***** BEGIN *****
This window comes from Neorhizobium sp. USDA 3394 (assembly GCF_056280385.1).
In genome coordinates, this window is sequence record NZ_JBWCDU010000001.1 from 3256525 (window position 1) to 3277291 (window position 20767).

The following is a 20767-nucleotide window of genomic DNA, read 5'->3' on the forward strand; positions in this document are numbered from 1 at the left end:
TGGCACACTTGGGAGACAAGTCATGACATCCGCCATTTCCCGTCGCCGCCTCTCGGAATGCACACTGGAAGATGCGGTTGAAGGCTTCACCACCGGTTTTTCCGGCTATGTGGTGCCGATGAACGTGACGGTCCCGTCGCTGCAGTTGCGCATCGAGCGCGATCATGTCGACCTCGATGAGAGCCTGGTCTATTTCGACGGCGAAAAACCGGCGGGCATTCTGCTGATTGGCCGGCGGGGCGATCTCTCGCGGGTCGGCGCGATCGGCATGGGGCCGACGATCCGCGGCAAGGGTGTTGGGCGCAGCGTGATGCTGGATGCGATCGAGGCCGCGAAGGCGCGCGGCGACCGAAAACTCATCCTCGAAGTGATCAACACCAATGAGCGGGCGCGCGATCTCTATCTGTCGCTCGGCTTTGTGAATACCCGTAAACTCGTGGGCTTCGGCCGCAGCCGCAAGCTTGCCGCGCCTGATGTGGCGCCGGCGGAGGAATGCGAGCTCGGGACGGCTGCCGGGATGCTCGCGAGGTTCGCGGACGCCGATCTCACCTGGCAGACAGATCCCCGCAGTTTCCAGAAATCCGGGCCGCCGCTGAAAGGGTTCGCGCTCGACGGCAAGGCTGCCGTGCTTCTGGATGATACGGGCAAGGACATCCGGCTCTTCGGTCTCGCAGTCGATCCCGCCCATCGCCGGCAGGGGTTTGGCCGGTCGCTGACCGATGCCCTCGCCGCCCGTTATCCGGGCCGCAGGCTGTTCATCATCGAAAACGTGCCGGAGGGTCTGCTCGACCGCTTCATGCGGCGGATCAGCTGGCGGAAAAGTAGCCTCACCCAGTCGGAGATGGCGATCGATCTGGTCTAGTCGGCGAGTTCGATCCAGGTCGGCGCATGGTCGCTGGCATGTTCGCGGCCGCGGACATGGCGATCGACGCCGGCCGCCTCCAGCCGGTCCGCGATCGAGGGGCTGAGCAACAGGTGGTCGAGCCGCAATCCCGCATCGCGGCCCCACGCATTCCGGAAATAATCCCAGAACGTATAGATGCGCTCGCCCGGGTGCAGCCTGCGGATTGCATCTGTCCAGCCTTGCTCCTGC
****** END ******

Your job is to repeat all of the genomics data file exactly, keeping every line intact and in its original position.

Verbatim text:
This window comes from Neorhizobium sp. USDA 3394 (assembly GCF_056280385.1).
In genome coordinates, this window is sequence record NZ_JBWCDU010000001.1 from 3256525 (window position 1) to 3277291 (window position 20767).

The following is a 20767-nucleotide window of genomic DNA, read 5'->3' on the forward strand; positions in this document are numbered from 1 at the left end:
TGGCACACTTGGGAGACAAGTCATGACATCCGCCATTTCCCGTCGCCGCCTCTCGGAATGCACACTGGAAGATGCGGTTGAAGGCTTCACCACCGGTTTTTCCGGCTATGTGGTGCCGATGAACGTGACGGTCCCGTCGCTGCAGTTGCGCATCGAGCGCGATCATGTCGACCTCGATGAGAGCCTGGTCTATTTCGACGGCGAAAAACCGGCGGGCATTCTGCTGATTGGCCGGCGGGGCGATCTCTCGCGGGTCGGCGCGATCGGCATGGGGCCGACGATCCGCGGCAAGGGTGTTGGGCGCAGCGTGATGCTGGATGCGATCGAGGCCGCGAAGGCGCGCGGCGACCGAAAACTCATCCTCGAAGTGATCAACACCAATGAGCGGGCGCGCGATCTCTATCTGTCGCTCGGCTTTGTGAATACCCGTAAACTCGTGGGCTTCGGCCGCAGCCGCAAGCTTGCCGCGCCTGATGTGGCGCCGGCGGAGGAATGCGAGCTCGGGACGGCTGCCGGGATGCTCGCGAGGTTCGCGGACGCCGATCTCACCTGGCAGACAGATCCCCGCAGTTTCCAGAAATCCGGGCCGCCGCTGAAAGGGTTCGCGCTCGACGGCAAGGCTGCCGTGCTTCTGGATGATACGGGCAAGGACATCCGGCTCTTCGGTCTCGCAGTCGATCCCGCCCATCGCCGGCAGGGGTTTGGCCGGTCGCTGACCGATGCCCTCGCCGCCCGTTATCCGGGCCGCAGGCTGTTCATCATCGAAAACGTGCCGGAGGGTCTGCTCGACCGCTTCATGCGGCGGATCAGCTGGCGGAAAAGTAGCCTCACCCAGTCGGAGATGGCGATCGATCTGGTCTAGTCGGCGAGTTCGATCCAGGTCGGCGCATGGTCGCTGGCATGTTCGCGGCCGCGGACATGGCGATCGACGCCGGCCGCCTCCAGCCGGTCCGCGATCGAGGGGCTGAGCAACAGGTGGTCGAGCCGCAATCCCGCATCGCGGCCCCACGCATTCCGGAAATAATCCCAGAACGTATAGATGCGCTCGCCCGGGTGCAGCCTGCGGATTGCATCTGTCCAGCCTTGCTCCTGC